Former Denver Broncos running back and Super Bowl 50 champion Ronnie Hillman, 31, died early morning Thursday from a rare kidney cancer that affects young black males the most.
Renal Medullary Carcinoma (RMC) is a cancer that is most often strikes people aged 10 to 40 years old – a form of the disease where younger people are at a higher risk. It is one of the most aggressive forms of kidney cancer.
Around 80,000 Americans are diagnosed each year, and it is the cause of 14,000 US deaths. It has a median survival rate of only four months after diagnosis, making it one of the deadliest cancers known.
It almost exclusively affects people born with the sickle cell trait – a gene mutation carried by up to 3million Americans. Black Americans are most at risk, with it affecting up to 10 percent of people in the demographic.
Mr Hillman was diagnosed with the condition in August. He was undergoing treatment, but his family said it was unsuccessful.
Former Denver Broncos running back Ronnie Hillman died at 31 on Wednesday after entering hospice care earlier in the week amid his battle with a rare form of kidney cancer=
‘It is with heavy hearts that we announce the passing of our beloved son, brother & father, Ronnie K Hillman Jr,’ a post on the running back’s Instagram account read.
‘Ronnie quietly and peacefully transitioned today in the company of his family and close friends.’
The running back was drafted by the Broncos in 2012, and featured for the team for four years. He won a Super Bowl with the organization in 2016.
He would have short stints with the Minnesota Vikings, San Diego Chargers and Dallas Cowboys before stepping away from professional football in 2017.
Mr Hillman’s family said he entered hospice care on Tuesday because of complications from both his cancer and pneumonia.
Denver Broncos running back Ronnie Hillman (23) rushes in for a touchdown during the fourth quarter against the Los Angeles Rams August 27, 2016
The Broncos released a team statement on Thursday after Hillman’s death on Wednesday
A 2014 report by researchers at the University of Texas MD Anderson Cancer Center explains that RMC primarily strikes young black males – who are twice as likely to develop the disease.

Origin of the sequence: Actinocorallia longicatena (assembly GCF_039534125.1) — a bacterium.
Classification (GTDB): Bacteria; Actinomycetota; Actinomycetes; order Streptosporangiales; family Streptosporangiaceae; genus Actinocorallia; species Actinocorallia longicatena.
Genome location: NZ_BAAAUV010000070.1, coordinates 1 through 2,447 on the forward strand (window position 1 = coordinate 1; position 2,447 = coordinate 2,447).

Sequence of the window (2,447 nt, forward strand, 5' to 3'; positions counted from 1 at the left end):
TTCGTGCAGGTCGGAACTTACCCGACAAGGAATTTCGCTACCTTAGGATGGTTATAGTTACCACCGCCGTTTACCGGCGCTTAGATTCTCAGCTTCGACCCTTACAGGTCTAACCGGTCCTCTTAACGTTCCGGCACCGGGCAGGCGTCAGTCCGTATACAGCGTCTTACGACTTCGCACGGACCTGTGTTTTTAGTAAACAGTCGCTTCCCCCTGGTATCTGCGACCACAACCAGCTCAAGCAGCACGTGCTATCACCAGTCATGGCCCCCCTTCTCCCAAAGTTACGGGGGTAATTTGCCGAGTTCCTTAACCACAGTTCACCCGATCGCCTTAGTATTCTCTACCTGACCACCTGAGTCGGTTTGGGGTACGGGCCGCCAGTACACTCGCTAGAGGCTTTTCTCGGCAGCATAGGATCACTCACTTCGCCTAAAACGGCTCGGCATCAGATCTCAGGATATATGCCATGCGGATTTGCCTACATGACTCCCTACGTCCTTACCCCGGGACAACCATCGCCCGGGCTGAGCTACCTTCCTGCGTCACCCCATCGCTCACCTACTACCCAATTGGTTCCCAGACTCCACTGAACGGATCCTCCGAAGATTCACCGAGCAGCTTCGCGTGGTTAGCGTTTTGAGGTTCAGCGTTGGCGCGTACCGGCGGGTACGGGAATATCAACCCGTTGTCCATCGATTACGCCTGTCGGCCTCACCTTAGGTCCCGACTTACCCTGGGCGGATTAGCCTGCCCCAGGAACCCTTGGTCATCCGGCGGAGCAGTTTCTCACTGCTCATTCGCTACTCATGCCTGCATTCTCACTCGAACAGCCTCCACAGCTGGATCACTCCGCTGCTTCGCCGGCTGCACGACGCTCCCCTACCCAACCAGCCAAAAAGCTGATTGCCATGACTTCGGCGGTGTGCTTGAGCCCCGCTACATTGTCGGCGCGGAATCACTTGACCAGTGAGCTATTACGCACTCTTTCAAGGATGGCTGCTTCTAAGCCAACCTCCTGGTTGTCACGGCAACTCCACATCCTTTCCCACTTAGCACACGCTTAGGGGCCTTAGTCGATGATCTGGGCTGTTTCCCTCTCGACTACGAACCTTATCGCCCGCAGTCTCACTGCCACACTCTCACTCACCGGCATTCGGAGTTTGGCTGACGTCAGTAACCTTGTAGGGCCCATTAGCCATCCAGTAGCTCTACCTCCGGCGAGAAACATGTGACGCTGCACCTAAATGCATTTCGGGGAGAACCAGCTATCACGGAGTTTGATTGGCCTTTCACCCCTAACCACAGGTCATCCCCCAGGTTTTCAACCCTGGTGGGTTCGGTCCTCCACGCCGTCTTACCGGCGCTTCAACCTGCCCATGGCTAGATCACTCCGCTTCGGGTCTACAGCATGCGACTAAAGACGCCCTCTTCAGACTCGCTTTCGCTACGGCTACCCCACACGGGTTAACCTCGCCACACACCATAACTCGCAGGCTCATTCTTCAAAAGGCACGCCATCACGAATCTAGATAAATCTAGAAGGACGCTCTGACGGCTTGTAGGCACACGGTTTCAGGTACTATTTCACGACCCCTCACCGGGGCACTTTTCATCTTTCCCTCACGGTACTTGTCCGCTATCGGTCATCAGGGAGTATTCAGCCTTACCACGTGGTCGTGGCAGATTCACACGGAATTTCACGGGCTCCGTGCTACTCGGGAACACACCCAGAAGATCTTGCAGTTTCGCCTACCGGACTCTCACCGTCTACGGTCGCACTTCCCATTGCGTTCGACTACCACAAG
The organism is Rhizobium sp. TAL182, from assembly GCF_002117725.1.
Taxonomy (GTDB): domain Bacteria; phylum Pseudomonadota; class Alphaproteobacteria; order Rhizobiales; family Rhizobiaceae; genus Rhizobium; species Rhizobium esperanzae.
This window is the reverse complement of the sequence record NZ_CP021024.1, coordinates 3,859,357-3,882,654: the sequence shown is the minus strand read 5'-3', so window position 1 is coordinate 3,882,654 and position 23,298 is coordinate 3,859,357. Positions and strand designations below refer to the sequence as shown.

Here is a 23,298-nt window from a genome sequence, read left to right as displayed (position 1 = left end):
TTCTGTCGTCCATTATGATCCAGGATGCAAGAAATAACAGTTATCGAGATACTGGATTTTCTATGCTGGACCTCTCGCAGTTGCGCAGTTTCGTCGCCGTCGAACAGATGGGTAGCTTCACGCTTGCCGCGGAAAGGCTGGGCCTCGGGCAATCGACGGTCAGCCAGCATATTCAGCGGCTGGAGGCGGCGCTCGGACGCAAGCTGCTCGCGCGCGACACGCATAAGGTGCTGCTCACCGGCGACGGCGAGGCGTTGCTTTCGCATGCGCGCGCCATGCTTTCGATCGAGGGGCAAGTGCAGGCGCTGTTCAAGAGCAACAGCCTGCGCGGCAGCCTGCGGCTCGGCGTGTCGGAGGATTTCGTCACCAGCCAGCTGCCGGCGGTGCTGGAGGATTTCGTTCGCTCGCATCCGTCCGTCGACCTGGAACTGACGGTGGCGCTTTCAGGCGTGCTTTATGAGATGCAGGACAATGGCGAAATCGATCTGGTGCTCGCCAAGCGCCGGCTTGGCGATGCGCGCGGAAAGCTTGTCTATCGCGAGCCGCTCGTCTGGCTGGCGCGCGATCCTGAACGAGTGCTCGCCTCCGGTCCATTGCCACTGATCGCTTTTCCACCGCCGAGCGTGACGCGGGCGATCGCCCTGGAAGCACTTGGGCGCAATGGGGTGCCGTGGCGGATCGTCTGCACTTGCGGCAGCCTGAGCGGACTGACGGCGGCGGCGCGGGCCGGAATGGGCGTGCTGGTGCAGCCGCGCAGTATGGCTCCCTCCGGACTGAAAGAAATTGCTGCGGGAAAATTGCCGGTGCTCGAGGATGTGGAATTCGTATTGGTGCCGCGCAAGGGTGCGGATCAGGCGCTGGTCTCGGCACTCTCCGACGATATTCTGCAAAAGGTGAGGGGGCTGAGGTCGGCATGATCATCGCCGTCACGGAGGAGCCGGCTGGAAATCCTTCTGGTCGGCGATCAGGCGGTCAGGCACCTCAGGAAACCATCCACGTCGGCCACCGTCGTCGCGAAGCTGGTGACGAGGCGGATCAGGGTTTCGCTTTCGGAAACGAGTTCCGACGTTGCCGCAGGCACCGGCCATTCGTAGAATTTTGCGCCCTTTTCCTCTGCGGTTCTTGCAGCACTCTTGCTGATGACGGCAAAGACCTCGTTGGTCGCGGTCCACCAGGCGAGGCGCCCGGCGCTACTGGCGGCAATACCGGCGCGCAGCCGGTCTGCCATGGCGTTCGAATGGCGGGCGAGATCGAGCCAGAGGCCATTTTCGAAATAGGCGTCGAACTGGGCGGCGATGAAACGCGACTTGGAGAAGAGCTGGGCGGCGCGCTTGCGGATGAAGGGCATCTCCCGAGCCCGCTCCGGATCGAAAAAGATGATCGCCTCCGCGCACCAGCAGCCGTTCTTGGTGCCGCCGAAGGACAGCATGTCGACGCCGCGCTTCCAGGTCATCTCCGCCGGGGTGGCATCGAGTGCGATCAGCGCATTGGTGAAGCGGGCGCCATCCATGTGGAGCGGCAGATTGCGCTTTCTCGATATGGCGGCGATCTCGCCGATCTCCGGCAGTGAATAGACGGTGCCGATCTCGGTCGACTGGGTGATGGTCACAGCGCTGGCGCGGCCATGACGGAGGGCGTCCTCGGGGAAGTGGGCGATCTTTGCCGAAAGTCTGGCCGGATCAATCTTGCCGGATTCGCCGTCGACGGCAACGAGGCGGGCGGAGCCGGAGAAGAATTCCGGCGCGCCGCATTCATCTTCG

In a 2017 report by Turkish researchers, it is described as having a ‘very poor prognosis’.
It almost exclusively effects people born with sickle-shaped red blood cells.
This genetic mutation – which occurs in up to one percent of Americans, but 10 percent of black Americans.
It occurs when a person has one copy of the sickle cell trait from their parents. This is different from the dangerous sickle cell disease – where a person acquired the mutation from both parents.
While the sickle cell trait is harmless on its own, it opens those who carry it to significant risk.
Complications can emerge throughout a person’s life, though, like muscle breakdown, reduced blood supply to the spleen – damaging the organ – and glaucoma.
The most dangerous ailment often associated with the sickle cell trait is RMC.
Why exactly the condition develops is unclear. While its like to the sickle cell trait would explain why it affects black people more, scientists have not determined why it strikes young black males in particular.
The average age of its diagnosis is 27, with cases in people over 35 being especially rare.
Cancer risks often increase with age, making RMC a rarity among these types of diseases.
Also unlike other cancers, there are no genetic risks of developing the cancer.
A person who carries the sickle cell trait is just as likely to suffer the disease whether or not a parent also developed it.
The kidney cancer can quickly kill those who suffer from it, and experts urge a person to seek medical attention immediately after they experience symptoms.
Early symptoms include blood in the urine and pain around the kidney. Over time, some will feel a mass develop in their abdomen, lose weight and suffer night sweats.
In a majority of cases, the cancer will first develop in a person’s right kidney.
The cancerous growth will spread to other parts of the body in 95 percent of cases shortly after diagnosis.
Cancer that spreads – called metastasizing – is harder to treat as it is now damaging an even larger part of the body. Metastasis occurs in 90 percent of deaths.
The malignant growth will most commonly spread to a person’s lungs, liver, lymph nodes – in the neck and armpit – and hormonal glands.
It is usually treated via chemotherapy and radiation therapy.